By Christopher Byrne
Last week, I spoke about the need to be active, and I heard from tons of people who remember with fondness the ready accessibility of firecrackers, M-80s, cherry bombs and the like.
And, hey, did you know that there are places that are trying to get rid of sparklers as well? These most benign of fireworks—the ones that the little kids played with—are getting banned. It’s not that kids don’t want this stuff. A bunch of us grownups were sharing our explosive experiences with some kids last weekend, and the envy in their little hearts was palpable. Bottom line: Boys love to blow things up, and while they have to settle for the virtual explosions in video games and movies, I can’t help but think that something is lost by a generation that will be less likely to know what it’s like to light a fuse and high tail it to safety.
But, summer is not just pyrotechnics. In fact, the best part of summer vacation can, and should, be a collection of balanced experiences for kids that complement one another. And that includes reading.
When I was a kid, my school had a required summer reading list—usually about 5 or 6 books that would figure somehow in the curricula for the next year. My parents were avid readers, and we read a loud as a family. Our summer reading list was just the beginning of our summer reading.
I can remember hours spent under trees reading away a sultry summer afternoon. The public library was a favorite haunt—largely because it was a big, dark cool building, and we didn’t have air conditioning in our house. I would take the bus downtown (yes, alone) and send hours looking for just the right next book to read. And it wasn’t just kids’ stuff either. My parents were both teachers, so they set a pretty high bar for what we would read, alone or as a family. As a result, I read Charles Dickens, Agatha Christie, Shakespeare, Mark Twain and, when a little younger, The Hardy Boys and most of the 15 Oz books by L. Frank Baum. But it wasn’t just that I read this stuff, I talked about it with my parents, particularly my mother. She took an interest in what we were reading, and guided us towards some of her favorite books. When we went on vacation, there was no TV, and this was before video games, so we went at least two weeks with no screen time at all.
I know this must sound quaint, but here’s why it’s important to encourage kids to read. First and foremost, it helps them to be better students, to absorb information, to see things in their minds’ eyes. This is a critical skill. Whether it’s reading a text book or being shaken to the bones by The Shining, the power of imagination is essential to virtually any academic discipline.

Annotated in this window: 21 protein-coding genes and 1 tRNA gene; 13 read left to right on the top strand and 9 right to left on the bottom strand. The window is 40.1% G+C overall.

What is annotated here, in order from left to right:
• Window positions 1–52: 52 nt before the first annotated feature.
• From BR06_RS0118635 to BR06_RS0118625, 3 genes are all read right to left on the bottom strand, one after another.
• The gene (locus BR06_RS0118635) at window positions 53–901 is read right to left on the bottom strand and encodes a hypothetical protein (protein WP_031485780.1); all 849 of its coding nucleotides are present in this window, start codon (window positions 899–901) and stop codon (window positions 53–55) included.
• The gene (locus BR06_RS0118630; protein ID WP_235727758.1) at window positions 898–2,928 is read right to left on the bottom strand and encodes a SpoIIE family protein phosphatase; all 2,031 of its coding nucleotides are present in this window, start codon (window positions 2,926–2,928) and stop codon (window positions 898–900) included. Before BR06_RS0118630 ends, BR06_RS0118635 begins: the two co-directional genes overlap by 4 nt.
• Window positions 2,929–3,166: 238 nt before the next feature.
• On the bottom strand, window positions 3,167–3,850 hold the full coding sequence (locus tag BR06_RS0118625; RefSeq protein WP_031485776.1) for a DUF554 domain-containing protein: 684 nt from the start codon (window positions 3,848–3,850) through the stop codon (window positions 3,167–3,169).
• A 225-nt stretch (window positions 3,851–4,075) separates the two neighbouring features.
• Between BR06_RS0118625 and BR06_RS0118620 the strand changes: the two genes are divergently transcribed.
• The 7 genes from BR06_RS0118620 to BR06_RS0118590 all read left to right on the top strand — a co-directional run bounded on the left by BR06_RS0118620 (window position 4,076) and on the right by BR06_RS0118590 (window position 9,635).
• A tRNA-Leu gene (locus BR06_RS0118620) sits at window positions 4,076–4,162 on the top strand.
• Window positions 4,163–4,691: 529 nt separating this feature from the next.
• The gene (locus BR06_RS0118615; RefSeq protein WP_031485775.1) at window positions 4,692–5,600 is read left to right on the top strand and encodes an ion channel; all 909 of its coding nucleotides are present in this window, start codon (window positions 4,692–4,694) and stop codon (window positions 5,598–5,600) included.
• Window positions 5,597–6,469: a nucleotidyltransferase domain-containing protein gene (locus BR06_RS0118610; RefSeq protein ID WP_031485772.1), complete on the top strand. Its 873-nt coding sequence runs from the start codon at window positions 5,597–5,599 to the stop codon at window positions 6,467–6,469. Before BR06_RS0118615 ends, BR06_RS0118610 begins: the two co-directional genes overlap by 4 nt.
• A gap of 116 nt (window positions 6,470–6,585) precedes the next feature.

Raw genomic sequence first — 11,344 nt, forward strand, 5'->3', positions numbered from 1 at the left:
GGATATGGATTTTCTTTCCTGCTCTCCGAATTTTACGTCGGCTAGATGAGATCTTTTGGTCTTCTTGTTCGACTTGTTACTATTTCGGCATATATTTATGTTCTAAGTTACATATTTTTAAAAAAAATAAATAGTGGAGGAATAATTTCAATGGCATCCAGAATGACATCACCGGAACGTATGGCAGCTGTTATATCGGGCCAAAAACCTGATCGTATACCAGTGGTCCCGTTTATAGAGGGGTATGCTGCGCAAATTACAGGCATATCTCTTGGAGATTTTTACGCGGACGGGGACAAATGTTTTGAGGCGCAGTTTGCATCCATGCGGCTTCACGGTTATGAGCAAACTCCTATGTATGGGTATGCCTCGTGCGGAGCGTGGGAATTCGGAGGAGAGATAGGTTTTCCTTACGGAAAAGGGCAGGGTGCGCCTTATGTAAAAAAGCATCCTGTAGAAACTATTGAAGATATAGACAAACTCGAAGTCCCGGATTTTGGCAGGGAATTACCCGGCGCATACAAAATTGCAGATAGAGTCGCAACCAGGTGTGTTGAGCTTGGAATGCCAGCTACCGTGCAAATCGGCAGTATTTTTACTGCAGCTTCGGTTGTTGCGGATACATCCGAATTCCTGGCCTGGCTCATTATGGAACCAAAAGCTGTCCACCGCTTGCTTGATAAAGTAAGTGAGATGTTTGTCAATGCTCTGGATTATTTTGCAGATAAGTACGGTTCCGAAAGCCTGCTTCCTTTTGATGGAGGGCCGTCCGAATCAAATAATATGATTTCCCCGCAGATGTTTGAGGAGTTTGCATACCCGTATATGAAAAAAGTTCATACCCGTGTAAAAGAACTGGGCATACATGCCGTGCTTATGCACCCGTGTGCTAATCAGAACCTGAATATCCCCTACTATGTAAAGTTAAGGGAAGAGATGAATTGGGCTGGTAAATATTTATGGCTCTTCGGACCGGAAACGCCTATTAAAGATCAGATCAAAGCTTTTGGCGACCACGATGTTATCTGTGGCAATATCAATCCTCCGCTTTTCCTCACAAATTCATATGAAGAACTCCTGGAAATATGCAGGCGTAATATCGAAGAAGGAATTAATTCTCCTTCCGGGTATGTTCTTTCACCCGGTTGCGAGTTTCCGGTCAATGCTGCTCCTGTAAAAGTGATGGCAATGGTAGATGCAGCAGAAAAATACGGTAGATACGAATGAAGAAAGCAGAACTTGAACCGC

It’s particularly important for young kids—especially between third and fourth grades—when they make the transition from learning to read to reading to learn. Reading for pleasure reinforces this skill and makes it easier for kids to process information as readers.
Best of all, books offer a world of entertainment and imagination that makes the most of the most advanced entertainment medium of all—our minds. As the author Lemoney Snicket said to me when discussing the movie based on his books, “It’s one thing to write, ‘And then the house fell off a cliff.’ It’s quite another to watch someone try to make that happen in a movie.’” As readers, kids enter unique worlds that are brought to life by their unique imaginations. That opens the door to individuality both personally and of expression.
How do you get your kids to read? I get asked that a lot. I think showing them that it’s something you value and that you do is very powerful. Most importantly, though, give kids things they want to read. The Twilight Series by Stephenie Meyer, for example, is all the rage with a lot of kids. I’ve seen too many reading lists for kids that have novels that were dated when I was a kid. Encourage your kids’ teachers to update their lists as well.
You also need to understand that between video games, DVDs, TV and the internet, kids have a lot of entertainment choices today. Encourage books and reading as one of those.
I’ve been spending a lot of time in airports lately, and while travel can be demanding, the kids I see who are the best behaved are those who are curled up with their parents—even when flights are delayed—and they’re all reading.
Make it fun. Make it frequent, and make it part of a whole summer of activity, and you’ll probably be surprised at how kids react.